In the 1960s film, Pollyanna, there’s a brief scene where a child, Jimmy Bean, runs down an old country road with a hoop and stick, playing a game called hoop rolling. He runs right past two girls pushing their respective dolls in strollers. While the scene is inconsequential to the film as a whole, it paints a relatively accurate scene of the toy industry in the early 1900s, when the film is set. Entertainment by way of simplicity was what characterized the toy industry until the late 1900s, with games like hopscotch, cat’s cradle, dolls, and electric trains reigning supreme in the mid-20th Century. But with the rise of in-home televisions increasing by more than 50% in the late 1900s, in conjunction with advertising and a booming toy market, play items are now made en masse, with children wanting more of “what’s popular,” under a rapidly-changing umbrella.
This toy industry boom happened alongside the advent of plastic, which meant that products could be made faster and cheaper. Toys that were once crafted from wood, rope, fabric, or various metals were now produced using plastic for mass-market use—and, consequently, each item now lived longer in a landfill or in our oceans than it ever would in the heart of a child. A $90 billion industry, toys “[use] 40 tons of plastic for every $1 million in revenues and is the most plastic-intensive industry in the world.” With about 11 million tons of plastic dumped in the world’s oceans every year, just diverting half of the plastic used in toys could make a significant difference. By now, we know that plastic pollution is more detrimental to our environment than it is an eye sore. The chemicals present in plastics ensure that they don’t break down easily, making them durable and versatile, two characteristics that have solidified their essential use in every sector, from the medical industry to hospitality to toys.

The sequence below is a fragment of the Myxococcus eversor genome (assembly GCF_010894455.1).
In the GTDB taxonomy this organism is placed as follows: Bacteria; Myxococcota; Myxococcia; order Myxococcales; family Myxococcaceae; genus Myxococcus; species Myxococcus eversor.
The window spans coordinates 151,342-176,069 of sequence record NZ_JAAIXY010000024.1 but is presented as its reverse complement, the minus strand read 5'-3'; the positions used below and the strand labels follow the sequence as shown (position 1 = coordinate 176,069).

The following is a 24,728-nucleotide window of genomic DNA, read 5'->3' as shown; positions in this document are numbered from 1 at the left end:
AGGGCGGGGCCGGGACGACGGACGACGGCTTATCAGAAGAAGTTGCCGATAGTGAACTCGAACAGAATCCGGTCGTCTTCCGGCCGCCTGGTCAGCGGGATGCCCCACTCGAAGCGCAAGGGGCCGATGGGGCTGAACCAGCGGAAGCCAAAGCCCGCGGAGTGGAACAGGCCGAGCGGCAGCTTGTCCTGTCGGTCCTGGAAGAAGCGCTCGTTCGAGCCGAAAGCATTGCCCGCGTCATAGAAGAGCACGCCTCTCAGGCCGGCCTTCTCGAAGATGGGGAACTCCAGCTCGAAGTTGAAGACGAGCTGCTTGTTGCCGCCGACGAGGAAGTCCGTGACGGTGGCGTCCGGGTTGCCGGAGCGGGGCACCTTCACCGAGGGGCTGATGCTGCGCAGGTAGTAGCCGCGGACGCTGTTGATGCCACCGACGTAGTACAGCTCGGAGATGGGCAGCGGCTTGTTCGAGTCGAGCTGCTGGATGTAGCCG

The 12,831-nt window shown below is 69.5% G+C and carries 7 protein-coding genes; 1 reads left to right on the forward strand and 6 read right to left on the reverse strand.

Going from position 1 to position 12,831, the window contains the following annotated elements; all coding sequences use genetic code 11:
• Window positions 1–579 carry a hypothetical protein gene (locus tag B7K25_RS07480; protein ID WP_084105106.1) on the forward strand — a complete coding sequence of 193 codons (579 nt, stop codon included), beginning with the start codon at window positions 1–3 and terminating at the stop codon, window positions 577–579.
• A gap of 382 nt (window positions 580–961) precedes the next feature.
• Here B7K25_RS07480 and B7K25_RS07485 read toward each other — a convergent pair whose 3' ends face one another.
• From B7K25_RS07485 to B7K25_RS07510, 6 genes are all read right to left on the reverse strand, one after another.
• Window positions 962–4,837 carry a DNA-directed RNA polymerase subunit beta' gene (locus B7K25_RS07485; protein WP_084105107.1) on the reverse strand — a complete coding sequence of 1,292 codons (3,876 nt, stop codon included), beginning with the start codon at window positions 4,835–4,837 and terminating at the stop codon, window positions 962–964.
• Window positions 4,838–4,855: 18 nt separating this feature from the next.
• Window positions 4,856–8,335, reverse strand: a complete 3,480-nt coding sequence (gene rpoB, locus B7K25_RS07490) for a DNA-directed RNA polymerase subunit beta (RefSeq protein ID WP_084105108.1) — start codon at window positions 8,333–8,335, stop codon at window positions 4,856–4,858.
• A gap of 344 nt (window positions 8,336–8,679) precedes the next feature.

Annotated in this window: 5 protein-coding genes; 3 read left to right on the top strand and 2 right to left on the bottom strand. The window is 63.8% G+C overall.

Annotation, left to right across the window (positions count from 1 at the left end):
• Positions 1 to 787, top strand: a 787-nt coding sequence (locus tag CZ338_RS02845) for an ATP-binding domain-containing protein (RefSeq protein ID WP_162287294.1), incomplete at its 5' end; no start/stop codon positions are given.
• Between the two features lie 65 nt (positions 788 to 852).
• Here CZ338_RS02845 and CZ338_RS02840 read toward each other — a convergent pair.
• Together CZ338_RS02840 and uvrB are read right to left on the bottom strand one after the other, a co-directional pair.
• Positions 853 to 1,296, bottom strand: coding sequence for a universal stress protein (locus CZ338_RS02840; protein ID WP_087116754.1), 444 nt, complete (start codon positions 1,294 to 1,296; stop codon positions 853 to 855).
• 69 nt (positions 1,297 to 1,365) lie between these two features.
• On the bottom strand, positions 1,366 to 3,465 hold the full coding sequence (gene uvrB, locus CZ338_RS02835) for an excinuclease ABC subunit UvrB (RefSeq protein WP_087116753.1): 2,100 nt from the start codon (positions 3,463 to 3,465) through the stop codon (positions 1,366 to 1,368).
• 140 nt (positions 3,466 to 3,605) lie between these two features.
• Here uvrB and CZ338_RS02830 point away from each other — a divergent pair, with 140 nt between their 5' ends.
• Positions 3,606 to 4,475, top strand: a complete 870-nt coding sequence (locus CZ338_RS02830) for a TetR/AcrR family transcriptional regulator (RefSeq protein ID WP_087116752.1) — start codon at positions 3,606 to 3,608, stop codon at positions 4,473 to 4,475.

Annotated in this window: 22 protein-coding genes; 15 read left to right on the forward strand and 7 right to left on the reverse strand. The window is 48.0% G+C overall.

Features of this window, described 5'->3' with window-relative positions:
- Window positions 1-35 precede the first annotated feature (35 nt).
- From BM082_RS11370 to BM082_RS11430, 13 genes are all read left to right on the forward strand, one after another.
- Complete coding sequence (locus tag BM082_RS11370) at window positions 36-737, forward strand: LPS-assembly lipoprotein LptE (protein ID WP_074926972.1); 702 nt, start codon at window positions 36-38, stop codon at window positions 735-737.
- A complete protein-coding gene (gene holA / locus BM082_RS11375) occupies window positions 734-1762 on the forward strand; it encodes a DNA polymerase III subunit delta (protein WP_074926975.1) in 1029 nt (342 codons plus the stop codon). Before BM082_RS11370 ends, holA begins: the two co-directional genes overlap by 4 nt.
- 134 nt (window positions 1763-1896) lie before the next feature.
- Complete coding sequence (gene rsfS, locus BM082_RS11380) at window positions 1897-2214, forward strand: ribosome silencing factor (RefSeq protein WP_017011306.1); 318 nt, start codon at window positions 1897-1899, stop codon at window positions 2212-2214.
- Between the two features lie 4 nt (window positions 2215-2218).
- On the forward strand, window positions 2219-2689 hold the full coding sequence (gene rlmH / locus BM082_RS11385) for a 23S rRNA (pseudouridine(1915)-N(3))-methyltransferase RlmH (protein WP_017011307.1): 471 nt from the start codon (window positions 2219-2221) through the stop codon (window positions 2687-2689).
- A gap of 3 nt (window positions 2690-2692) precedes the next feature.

These chemicals, such as phthalates and Bisphenol A (BPA), poison marine and wildlife, including the systems they depend upon, which has not only led to endangered species but has also altered ecosystems globally. As each being is connected to the Earth and all of its creatures and systems, these disruptions impact the food chain and water supply, amongst various other networks. What’s more, as plastic decomposes on land, the chemical make-up shifts, changing the composition of the soil, which impacts the agricultural system while contaminating the food supply; evidence of which can be found in the recent study that found microplastics in humans. Where children are concerned, many of the chemicals found in plastic toys—like the aforementioned phthalates and BPA—can lead to hormonal shifts and birth defects, as well as liver and kidney cancer.